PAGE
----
Same ideas, different outcomes.
There is something else to consider when thinking about ideas. And that is the sheer abundance of them.
Don’t believe me? Coming up with ideas is easy. Look around yourself, or think about the things around you. Pick two different objects. Now combine them.
I’m going to pick a train set and an exercise bike for this example, as they are both things that are (sometimes) in our conservatory. My first thought on combining these is this; the power from the exercise bike is fed to the train set. While I pedal, the train runs. When I stop, the train stops.
Not a great idea, but let’s run with it. Imagine this train set is somehow a real railway system. When I pedal, I enable real trains to run. Obviously, that would take more than one person using an exercise bike. So there’s a whole bank of us, all pedalling furiously, so that the trains run on time. Our hard work enables all those business bods to get to work.
We can’t afford to stop, because then the transport network grinds to a halt. It’s not only about commuters. There are goods to transport as well. And, in this imaginary world, rail is the major transportation system. So those of us pedalling like mad are truly keeping the world running.
It’s a sweatshop.
This idea has legs (like the ones pedalling round and round). It raised so many questions. Are we pedalling through choice, or because we are forced to? Who is overseeing the pedal stations? What happens when the cyclists revolt? What happens when someone realises that pedal power could be used for other purposes?
Another example, again from our conservatory. There’s a plant in a pot on a table, and another in a pot on the floor. Which one is superior? The one on the table possibly has a ‘higher’ starting position, but the one on the floor is larger, and takes up more overall space. They are at different sides of the room. Is this because they can’t stand to be near each other?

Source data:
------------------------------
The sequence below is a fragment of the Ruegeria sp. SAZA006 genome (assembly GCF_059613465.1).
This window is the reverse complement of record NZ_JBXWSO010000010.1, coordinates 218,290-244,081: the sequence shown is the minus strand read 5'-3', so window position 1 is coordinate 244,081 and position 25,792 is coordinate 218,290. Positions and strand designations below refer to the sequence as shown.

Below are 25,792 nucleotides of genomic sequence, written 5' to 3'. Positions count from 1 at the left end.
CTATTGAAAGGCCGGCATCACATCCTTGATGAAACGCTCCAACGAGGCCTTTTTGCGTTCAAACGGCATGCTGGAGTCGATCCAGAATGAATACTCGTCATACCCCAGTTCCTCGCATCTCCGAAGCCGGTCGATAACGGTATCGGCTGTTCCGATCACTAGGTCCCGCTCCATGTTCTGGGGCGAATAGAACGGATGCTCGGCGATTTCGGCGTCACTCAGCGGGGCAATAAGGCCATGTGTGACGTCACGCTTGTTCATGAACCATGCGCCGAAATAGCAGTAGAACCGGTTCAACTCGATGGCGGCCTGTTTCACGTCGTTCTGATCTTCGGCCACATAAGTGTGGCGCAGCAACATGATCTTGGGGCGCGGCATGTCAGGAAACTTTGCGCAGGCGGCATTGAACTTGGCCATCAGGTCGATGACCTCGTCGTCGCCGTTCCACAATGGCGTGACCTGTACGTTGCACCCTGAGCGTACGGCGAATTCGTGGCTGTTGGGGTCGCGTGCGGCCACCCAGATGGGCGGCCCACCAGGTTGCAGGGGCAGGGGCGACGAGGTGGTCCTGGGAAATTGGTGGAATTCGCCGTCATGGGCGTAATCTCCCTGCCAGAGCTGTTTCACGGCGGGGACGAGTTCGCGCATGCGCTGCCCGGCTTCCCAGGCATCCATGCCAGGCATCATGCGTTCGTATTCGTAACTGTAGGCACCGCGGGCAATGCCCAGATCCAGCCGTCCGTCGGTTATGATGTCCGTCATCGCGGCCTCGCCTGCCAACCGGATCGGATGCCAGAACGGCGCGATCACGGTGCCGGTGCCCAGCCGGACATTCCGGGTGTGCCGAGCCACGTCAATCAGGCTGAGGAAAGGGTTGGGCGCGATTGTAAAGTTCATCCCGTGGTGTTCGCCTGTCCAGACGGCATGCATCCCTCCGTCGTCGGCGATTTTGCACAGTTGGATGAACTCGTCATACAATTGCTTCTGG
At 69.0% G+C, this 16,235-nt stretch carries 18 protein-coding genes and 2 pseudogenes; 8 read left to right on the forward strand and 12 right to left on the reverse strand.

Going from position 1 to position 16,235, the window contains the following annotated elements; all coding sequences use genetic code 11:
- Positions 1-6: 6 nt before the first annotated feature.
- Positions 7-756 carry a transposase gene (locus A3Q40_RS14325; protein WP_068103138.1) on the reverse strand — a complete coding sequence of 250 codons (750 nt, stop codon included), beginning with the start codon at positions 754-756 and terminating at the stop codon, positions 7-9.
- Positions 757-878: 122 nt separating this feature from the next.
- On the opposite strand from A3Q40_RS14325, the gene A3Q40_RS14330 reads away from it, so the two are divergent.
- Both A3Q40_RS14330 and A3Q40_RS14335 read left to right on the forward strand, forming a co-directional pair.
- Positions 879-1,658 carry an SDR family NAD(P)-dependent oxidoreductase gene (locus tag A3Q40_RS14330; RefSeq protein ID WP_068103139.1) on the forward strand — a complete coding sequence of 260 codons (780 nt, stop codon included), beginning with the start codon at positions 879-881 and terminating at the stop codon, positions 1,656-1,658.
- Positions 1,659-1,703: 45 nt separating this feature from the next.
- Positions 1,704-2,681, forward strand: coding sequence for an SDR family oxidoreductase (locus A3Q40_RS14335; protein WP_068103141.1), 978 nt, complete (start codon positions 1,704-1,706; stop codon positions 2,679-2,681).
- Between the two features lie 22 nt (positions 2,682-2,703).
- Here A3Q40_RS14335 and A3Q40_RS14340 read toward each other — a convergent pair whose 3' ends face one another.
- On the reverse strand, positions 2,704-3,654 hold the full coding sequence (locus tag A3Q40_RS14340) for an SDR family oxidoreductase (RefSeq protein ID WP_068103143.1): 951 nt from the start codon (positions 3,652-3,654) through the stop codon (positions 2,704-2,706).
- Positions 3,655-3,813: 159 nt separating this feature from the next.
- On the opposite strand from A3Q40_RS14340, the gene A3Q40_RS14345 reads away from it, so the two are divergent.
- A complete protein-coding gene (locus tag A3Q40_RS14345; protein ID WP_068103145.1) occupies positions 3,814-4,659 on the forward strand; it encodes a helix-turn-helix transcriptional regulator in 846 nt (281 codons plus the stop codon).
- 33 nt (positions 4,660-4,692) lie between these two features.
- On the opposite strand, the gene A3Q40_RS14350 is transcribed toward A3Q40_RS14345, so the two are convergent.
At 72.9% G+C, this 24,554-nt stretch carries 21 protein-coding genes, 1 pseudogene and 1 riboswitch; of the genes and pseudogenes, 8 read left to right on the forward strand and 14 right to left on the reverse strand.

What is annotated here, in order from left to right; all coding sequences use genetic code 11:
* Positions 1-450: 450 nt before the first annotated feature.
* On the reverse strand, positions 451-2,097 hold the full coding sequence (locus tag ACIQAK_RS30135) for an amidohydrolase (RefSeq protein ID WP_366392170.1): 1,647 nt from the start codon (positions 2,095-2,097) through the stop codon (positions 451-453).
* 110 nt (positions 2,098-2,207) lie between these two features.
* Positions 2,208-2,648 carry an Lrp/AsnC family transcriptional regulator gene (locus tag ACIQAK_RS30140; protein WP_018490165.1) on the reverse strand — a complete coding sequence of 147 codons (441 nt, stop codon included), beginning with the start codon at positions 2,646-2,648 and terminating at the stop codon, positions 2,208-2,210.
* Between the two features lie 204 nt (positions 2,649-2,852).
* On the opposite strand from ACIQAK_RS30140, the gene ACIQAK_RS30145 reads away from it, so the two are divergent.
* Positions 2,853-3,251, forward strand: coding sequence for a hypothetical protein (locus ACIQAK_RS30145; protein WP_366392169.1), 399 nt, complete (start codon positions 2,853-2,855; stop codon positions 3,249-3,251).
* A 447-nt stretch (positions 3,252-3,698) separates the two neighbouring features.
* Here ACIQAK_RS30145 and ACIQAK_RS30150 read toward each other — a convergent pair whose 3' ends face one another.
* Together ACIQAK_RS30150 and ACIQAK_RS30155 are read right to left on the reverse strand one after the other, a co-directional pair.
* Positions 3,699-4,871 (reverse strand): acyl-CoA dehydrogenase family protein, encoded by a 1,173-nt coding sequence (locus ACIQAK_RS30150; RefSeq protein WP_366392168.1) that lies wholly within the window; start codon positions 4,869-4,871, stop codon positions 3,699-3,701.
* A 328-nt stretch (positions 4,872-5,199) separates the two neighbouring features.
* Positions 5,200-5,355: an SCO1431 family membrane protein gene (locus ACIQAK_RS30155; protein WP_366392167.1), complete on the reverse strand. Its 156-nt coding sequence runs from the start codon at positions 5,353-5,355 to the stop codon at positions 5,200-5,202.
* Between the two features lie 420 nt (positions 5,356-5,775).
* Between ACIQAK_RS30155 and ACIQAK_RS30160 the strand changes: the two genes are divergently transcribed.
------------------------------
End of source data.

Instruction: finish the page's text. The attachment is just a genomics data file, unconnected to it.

So now my mind’s going off in all kinds of directions. Plants are intelligent. Maybe they have the ability to move themselves. Maybe the plants have been planning a takeover, rebelling against their treatment at the hands of humans. Eventually, they will start selective breeding programs, producing humans with more pleasing features, or ones that grow quicker. Maybe they will find a way of breeding humans through budding. Then some mad plant scientist will create a hybrid, part plant and part human. Fauna sapiens or something.
Sounds like it might end up as a comedy, but again that depends on the execution. Compare Day of the Triffids to Little Shop of Horrors.
See? I came up with a cool idea, and others have already beaten me to it. But that doesn’t matter, because the idea is only the starting point.
It’s what I do with it that is important. And that’s when the real work starts.